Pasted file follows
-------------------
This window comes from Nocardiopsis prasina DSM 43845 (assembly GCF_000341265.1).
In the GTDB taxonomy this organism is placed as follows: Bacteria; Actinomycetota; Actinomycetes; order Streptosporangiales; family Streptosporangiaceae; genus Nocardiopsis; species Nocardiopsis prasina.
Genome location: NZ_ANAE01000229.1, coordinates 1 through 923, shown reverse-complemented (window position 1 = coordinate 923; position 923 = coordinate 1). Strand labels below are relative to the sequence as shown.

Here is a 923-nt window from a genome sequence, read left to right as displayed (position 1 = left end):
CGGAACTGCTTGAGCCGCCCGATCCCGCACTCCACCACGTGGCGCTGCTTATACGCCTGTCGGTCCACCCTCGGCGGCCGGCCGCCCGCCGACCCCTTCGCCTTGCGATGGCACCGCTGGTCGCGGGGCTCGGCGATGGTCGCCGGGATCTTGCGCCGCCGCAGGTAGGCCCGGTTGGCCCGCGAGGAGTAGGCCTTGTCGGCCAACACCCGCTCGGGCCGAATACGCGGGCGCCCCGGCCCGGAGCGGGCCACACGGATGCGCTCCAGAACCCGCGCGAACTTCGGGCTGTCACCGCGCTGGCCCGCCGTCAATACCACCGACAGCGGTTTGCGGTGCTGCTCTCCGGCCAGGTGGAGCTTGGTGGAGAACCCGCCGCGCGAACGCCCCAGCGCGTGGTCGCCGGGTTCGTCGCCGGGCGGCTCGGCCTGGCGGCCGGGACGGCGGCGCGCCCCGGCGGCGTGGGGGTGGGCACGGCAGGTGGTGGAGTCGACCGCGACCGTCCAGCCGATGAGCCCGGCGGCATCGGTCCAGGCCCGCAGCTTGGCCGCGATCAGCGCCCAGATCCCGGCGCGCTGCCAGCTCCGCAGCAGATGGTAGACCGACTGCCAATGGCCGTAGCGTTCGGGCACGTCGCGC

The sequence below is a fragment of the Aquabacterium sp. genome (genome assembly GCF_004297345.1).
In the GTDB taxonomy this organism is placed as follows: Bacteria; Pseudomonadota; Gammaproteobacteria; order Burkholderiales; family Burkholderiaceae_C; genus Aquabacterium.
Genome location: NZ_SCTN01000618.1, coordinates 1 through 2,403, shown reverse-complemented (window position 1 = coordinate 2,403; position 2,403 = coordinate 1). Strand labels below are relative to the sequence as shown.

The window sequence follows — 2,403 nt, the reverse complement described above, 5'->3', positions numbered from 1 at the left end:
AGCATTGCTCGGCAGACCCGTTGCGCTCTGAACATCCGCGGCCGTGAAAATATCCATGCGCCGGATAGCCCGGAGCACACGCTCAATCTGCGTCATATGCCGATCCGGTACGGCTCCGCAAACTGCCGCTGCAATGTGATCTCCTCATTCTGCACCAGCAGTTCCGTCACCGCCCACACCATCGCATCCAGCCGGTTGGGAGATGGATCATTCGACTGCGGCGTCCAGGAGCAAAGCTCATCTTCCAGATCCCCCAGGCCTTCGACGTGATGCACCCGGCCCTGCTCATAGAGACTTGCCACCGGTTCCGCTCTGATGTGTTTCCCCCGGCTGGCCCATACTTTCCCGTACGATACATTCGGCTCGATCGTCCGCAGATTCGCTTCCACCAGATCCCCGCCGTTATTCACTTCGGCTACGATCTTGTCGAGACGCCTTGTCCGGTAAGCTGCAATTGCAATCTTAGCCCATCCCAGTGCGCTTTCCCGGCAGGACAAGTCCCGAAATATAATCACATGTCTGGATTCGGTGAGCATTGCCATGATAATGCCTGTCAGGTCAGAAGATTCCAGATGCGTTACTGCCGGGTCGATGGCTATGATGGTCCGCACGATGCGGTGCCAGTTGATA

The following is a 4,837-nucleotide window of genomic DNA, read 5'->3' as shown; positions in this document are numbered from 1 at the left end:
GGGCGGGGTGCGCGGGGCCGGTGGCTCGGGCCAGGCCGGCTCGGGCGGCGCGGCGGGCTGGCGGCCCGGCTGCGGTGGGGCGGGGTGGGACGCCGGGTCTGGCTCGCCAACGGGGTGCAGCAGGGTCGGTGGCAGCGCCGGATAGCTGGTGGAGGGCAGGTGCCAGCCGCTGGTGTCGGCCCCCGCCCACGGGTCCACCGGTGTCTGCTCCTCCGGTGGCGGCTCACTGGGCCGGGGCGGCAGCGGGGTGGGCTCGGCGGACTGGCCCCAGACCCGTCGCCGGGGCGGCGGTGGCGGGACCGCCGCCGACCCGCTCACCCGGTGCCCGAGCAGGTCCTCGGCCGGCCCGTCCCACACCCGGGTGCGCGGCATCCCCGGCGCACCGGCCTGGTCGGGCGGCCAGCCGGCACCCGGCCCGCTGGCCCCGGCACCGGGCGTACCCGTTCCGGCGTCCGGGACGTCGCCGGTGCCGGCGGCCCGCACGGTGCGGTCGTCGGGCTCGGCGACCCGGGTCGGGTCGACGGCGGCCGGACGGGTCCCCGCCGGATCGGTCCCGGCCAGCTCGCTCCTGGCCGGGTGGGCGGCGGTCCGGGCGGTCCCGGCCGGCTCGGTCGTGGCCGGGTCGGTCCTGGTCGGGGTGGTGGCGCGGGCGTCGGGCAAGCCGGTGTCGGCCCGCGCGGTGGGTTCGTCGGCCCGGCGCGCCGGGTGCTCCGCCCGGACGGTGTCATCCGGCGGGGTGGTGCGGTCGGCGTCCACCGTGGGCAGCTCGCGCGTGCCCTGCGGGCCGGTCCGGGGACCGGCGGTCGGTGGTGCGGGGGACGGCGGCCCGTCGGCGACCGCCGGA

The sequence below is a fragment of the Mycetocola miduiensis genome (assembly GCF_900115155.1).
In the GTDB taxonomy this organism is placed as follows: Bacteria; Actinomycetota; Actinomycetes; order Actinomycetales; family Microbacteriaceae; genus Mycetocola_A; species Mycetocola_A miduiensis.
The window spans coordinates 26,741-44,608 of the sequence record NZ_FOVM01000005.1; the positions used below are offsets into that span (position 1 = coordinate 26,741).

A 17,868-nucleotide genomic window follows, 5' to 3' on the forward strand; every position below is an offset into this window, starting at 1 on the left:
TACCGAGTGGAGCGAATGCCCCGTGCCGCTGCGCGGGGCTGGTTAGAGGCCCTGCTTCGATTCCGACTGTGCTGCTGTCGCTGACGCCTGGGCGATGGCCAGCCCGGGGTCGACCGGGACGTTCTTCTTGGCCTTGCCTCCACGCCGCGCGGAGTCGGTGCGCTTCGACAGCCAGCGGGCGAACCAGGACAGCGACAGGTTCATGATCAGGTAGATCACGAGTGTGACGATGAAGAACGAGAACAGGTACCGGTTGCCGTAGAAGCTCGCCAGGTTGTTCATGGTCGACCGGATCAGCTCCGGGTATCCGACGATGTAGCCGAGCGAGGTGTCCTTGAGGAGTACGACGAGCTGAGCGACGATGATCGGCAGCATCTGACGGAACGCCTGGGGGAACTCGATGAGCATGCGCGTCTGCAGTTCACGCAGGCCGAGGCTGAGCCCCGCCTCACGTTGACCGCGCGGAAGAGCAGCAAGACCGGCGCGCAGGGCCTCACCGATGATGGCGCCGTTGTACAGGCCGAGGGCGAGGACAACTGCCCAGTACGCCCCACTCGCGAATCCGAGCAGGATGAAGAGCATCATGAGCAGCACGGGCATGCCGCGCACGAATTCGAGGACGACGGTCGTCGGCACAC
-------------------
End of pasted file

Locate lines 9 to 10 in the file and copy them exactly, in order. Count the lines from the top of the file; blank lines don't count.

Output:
The window sequence follows — 2,403 nt, the reverse complement described above, 5'->3', positions numbered from 1 at the left end:
AGCATTGCTCGGCAGACCCGTTGCGCTCTGAACATCCGCGGCCGTGAAAATATCCATGCGCCGGATAGCCCGGAGCACACGCTCAATCTGCGTCATATGCCGATCCGGTACGGCTCCGCAAACTGCCGCTGCAATGTGATCTCCTCATTCTGCACCAGCAGTTCCGTCACCGCCCACACCATCGCATCCAGCCGGTTGGGAGATGGATCATTCGACTGCGGCGTCCAGGAGCAAAGCTCATCTTCCAGATCCCCCAGGCCTTCGACGTGATGCACCCGGCCCTGCTCATAGAGACTTGCCACCGGTTCCGCTCTGATGTGTTTCCCCCGGCTGGCCCATACTTTCCCGTACGATACATTCGGCTCGATCGTCCGCAGATTCGCTTCCACCAGATCCCCGCCGTTATTCACTTCGGCTACGATCTTGTCGAGACGCCTTGTCCGGTAAGCTGCAATTGCAATCTTAGCCCATCCCAGTGCGCTTTCCCGGCAGGACAAGTCCCGAAATATAATCACATGTCTGGATTCGGTGAGCATTGCCATGATAATGCCTGTCAGGTCAGAAGATTCCAGATGCGTTACTGCCGGGTCGATGGCTATGATGGTCCGCACGATGCGGTGCCAGTTGATA